With its 32-inch sibling having made a good impression recently , Panasonic's 26-inch TX-26LXD70 arrives as a clear favourite - despite having a pretty high price tag.
It sets about confirming this favourite status right away by combining a light silver trim with a matt black screen frame to dramatic and imposing effect. Plus it ticks all the right connection boxes with highlights including twin HDMI support, component video input, and a PC jack.
In terms of features, the TX-26LXD70 is streets ahead of its rivals. There's an IPS Alpha LCD panel, newly developed to deliver a wider viewing angle, richer colours and an improved response time; the latest generation of Panasonic's Viera V-Real processing; 100Hz Motion Picture Pro, (which doubles the image's scanning rate to smooth and sharpen motion reproduction); not to mention a phenomenal claimed contrast ratio of 8500:1, delivered by an 'intelligent scene controller' that reduces backlight output when dark scenes are detected to improve black levels.
For the most part, all these features work in harmony to deliver a truly outstanding picture. Particularly impressive is how sharp pictures look, as it's possible to make out every pore and bead of sweat on Hunt's face as he's interrogated in the intense opening sequence of our Mission: Impossible III HD DVD (watched in 1080p from a Toshiba HD-XE1).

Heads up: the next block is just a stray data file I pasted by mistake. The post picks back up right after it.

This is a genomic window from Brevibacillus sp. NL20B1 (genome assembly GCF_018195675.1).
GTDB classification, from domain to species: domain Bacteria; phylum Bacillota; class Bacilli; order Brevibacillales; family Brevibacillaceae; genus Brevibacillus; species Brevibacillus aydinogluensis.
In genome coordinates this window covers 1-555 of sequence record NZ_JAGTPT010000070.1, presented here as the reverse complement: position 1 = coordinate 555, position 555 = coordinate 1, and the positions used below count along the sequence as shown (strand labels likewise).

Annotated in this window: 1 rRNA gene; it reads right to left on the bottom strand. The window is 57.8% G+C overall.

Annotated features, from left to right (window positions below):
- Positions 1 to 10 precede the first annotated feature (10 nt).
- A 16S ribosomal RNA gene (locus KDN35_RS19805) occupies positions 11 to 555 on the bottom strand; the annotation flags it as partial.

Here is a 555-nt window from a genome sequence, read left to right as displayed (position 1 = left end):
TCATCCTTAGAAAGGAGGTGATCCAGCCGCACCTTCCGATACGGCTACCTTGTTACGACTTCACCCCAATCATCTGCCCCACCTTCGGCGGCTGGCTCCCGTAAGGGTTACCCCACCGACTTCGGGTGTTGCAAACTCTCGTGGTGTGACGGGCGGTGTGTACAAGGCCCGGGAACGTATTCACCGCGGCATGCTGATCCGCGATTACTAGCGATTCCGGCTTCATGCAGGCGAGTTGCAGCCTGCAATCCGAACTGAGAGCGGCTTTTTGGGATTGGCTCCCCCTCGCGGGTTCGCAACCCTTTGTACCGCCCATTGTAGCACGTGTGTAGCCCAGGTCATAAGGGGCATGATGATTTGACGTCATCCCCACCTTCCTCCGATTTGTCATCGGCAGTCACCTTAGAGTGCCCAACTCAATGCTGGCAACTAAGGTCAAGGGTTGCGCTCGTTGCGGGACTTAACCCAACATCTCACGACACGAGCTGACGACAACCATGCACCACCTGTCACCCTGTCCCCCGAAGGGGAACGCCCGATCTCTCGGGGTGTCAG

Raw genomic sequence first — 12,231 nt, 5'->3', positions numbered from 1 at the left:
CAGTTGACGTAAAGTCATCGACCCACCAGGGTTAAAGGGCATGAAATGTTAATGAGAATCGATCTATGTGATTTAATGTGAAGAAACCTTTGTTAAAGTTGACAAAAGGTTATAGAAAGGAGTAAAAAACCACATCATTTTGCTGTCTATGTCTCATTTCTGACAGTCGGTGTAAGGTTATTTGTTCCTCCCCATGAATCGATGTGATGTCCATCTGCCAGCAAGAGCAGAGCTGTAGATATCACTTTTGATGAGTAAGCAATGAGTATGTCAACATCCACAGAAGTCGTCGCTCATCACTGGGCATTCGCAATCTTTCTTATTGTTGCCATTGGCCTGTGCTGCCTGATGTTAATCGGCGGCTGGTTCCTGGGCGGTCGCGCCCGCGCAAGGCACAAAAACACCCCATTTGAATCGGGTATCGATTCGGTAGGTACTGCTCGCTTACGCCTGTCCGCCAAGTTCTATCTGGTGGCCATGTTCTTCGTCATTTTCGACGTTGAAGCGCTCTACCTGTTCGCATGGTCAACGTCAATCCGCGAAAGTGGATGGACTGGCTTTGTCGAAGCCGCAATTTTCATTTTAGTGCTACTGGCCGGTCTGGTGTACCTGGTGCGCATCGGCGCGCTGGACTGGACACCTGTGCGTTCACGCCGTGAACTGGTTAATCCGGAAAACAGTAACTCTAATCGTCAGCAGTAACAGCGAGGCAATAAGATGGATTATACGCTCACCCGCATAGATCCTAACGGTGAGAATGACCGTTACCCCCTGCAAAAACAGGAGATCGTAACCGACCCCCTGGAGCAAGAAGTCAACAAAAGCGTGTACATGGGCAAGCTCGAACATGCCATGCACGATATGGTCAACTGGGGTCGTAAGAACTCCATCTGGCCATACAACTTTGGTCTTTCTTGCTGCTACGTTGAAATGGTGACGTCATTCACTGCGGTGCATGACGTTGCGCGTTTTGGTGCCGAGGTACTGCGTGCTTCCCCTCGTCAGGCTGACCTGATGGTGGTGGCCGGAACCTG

The 100Hz system, meanwhile, delivers arguably the most convincing solution yet to LCD's motion handling issues. There's still a slight loss of resolution as Hunt charges around the bridge in the Florida Keys, but it's far less than usual - and significantly the improvements are delivered without the sort of unwanted side effects seen with practically all similar motion-improving attempts seen from other brands.
The same Florida Keys sequence basks in some superbly vibrant, rich and noiseless colours that retain their richness even if viewed from quite extreme angles, while darker sequences like the Berlin warehouse assault show the TX-26LXD70 to have a great touch with skin tones.
The weakest link
With some perfectly solid audio to round things out, if the TX-26LXD70 has any form of weakness it's black levels. They're certainly not bad but dark scenes suffer slightly more blue/grey toning than we experienced from the best in this class. The brightness adjustments of the Intelligent Scene Controller are sometimes a touch unsubtle too.
Still, while this leaves Panasonic with something to work on for its next LCD generation, the strengths elsewhere of the TX-26LXD70 are enough to make it the finest 26-inch TV we've seen to date, and well worthy of its higher price.